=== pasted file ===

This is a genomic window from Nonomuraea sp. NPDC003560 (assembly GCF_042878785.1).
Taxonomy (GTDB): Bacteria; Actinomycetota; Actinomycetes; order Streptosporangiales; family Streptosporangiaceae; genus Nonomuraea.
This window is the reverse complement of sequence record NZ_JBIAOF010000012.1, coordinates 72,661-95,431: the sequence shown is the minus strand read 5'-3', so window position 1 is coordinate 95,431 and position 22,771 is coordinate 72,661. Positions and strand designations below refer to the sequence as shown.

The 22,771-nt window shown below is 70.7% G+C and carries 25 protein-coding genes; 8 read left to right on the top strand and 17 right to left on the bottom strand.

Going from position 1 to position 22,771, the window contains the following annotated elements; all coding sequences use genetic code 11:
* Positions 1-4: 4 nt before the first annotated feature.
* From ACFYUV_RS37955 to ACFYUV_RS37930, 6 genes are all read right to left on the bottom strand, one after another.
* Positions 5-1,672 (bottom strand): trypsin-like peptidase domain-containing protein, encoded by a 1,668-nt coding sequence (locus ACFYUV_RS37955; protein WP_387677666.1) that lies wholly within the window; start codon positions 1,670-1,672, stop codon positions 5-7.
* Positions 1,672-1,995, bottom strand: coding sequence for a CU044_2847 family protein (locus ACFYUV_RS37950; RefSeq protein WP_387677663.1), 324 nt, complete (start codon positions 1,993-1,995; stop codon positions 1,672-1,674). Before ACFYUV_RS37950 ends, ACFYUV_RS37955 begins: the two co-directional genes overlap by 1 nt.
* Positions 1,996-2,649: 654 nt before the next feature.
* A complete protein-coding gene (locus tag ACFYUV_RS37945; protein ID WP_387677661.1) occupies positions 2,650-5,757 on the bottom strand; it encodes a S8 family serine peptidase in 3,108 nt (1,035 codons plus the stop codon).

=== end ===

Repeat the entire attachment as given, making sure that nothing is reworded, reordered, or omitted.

This is a genomic window from Nonomuraea sp. NPDC003560 (assembly GCF_042878785.1).
Taxonomy (GTDB): Bacteria; Actinomycetota; Actinomycetes; order Streptosporangiales; family Streptosporangiaceae; genus Nonomuraea.
This window is the reverse complement of sequence record NZ_JBIAOF010000012.1, coordinates 72,661-95,431: the sequence shown is the minus strand read 5'-3', so window position 1 is coordinate 95,431 and position 22,771 is coordinate 72,661. Positions and strand designations below refer to the sequence as shown.

The 22,771-nt window shown below is 70.7% G+C and carries 25 protein-coding genes; 8 read left to right on the top strand and 17 right to left on the bottom strand.

Going from position 1 to position 22,771, the window contains the following annotated elements; all coding sequences use genetic code 11:
* Positions 1-4: 4 nt before the first annotated feature.
* From ACFYUV_RS37955 to ACFYUV_RS37930, 6 genes are all read right to left on the bottom strand, one after another.
* Positions 5-1,672 (bottom strand): trypsin-like peptidase domain-containing protein, encoded by a 1,668-nt coding sequence (locus ACFYUV_RS37955; protein WP_387677666.1) that lies wholly within the window; start codon positions 1,670-1,672, stop codon positions 5-7.
* Positions 1,672-1,995, bottom strand: coding sequence for a CU044_2847 family protein (locus ACFYUV_RS37950; RefSeq protein WP_387677663.1), 324 nt, complete (start codon positions 1,993-1,995; stop codon positions 1,672-1,674). Before ACFYUV_RS37950 ends, ACFYUV_RS37955 begins: the two co-directional genes overlap by 1 nt.
* Positions 1,996-2,649: 654 nt before the next feature.
* A complete protein-coding gene (locus tag ACFYUV_RS37945; protein ID WP_387677661.1) occupies positions 2,650-5,757 on the bottom strand; it encodes a S8 family serine peptidase in 3,108 nt (1,035 codons plus the stop codon).